Afterpay interest-free loans have a catch

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If you’ll forgive the lament of a bean counter, it’s a shame that our success at the Olympics overshadowed our much rarer and more valuable business success, when two young Australian entrepreneurs sold their business, Afterpay, to the American giant of the fintech, Square, owned by Twitter co-founder Jack Dorsey, for $ 39 billion, making it our largest business acquisition to date. Oh the honor, the glory, the gratitude for poor little Australia!

Yes, I put it a little thick. It’s definitely a big deal but, as my mom used to say, I’m not sure how happy we should be to see Afterpay and its ilk inflicted on our own young people, let alone young people all over the world. .

Jack Dorsey and Afterpay co-founders Nick Molnar and Anthony Eisen will merge their companies.Credit:

But welcome to the mysterious world of “fintech” – the application of the Internet and digital technology to the once boring world of paying for things, borrowing money and moving it.

We are seeing the migration to online retail, we’ve seen Uber shake – or shake – the taxi industry, seen Airbnb do on the hospitality industry, seen the digital disruption of media moguls, and now it’s all about it. is the turn of the banks in the line of fire.

All of these innovations have taken off because, whatever they have done for the careers and livelihoods of people working in the industries concerned, they have brought benefits – often simply greater convenience – that consumers find attractive.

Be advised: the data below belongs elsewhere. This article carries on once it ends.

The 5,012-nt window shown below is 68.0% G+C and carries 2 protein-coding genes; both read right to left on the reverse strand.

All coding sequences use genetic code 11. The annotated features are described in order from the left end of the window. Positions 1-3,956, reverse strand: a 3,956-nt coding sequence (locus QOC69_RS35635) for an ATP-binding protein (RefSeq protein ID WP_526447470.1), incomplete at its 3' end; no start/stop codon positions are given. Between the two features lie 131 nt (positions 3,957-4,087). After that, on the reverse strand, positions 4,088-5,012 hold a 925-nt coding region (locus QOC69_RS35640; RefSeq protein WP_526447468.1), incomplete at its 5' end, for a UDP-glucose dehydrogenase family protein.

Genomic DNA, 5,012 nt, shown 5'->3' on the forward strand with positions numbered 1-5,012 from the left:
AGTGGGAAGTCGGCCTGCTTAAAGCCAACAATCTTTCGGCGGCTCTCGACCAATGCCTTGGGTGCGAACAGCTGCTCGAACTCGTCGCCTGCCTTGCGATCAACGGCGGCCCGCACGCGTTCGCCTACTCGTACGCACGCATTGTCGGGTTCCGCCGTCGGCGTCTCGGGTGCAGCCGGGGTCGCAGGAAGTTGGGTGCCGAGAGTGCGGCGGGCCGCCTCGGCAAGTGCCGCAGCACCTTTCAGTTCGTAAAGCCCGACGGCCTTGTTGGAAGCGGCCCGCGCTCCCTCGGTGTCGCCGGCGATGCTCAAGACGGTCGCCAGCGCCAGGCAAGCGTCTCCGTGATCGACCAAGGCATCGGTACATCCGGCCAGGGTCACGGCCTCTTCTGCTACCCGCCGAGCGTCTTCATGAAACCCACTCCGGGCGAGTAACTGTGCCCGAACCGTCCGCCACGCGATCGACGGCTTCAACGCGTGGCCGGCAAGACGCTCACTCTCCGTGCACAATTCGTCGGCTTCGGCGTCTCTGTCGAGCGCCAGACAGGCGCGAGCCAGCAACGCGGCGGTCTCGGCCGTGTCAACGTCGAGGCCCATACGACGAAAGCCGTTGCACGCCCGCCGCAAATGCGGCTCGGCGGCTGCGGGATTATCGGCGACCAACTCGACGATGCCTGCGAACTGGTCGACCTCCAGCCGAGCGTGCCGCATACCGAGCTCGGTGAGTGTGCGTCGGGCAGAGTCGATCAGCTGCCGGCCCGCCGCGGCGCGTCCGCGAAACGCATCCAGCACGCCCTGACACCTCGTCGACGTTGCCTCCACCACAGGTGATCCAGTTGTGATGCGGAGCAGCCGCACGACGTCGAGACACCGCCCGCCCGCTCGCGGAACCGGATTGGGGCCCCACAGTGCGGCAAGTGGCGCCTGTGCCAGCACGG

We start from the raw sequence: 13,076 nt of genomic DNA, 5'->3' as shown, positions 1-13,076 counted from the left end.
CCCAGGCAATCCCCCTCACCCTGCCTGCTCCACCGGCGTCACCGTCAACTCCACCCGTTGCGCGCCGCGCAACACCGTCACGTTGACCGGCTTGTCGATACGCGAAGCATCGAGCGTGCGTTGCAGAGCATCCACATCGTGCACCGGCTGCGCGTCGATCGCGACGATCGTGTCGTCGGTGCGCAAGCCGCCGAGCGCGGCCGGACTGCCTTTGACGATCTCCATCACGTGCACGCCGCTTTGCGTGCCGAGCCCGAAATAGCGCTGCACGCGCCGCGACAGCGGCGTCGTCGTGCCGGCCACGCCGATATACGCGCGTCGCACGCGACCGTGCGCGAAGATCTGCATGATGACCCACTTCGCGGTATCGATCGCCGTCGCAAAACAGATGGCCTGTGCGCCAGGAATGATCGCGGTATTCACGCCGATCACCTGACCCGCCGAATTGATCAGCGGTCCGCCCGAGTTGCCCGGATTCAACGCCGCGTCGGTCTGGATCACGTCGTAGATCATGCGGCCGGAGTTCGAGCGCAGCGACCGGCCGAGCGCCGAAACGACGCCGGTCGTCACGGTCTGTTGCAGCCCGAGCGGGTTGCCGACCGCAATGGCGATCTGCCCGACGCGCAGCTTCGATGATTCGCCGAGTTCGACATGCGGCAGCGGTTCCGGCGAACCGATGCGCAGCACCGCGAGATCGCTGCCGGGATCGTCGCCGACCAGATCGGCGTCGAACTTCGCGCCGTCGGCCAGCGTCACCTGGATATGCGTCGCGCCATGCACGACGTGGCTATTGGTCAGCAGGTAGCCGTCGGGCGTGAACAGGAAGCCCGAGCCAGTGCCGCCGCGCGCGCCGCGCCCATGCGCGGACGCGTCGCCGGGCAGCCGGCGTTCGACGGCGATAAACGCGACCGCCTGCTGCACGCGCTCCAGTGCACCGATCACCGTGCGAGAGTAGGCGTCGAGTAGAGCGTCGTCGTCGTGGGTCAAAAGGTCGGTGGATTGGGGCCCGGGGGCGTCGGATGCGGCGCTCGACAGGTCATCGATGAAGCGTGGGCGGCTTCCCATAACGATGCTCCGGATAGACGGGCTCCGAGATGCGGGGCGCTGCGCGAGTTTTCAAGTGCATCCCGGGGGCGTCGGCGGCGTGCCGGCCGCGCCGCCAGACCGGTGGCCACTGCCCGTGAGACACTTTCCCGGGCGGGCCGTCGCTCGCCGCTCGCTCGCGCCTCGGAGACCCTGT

Global tech behemoths – especially Apple, with its Apple Pay – are moving into banking territory, while a host of startups are considering new ways to deliver a financial service that banks don’t. . The big banks are unlikely to agree to this, but so far they haven’t done much.

Illustration: Simon Letch

Illustration: Simon LetchCredit:

This is where Afterpay comes in. In 2014, Nick Molnar and Anthony Eisen proposed a new way of approaching BNPL: buy now, pay later; do with – without having to pay interest. You buy something from a retailer – usually for a small fee, say $ 1,000 or less – and then pay the purchase price in four equal installments every fortnight.

That’s it. Nothing more to pay. Unlike the old practice of buying things on the lay-by, with BNPL you get your hands on the purchase at the start, not at the end.


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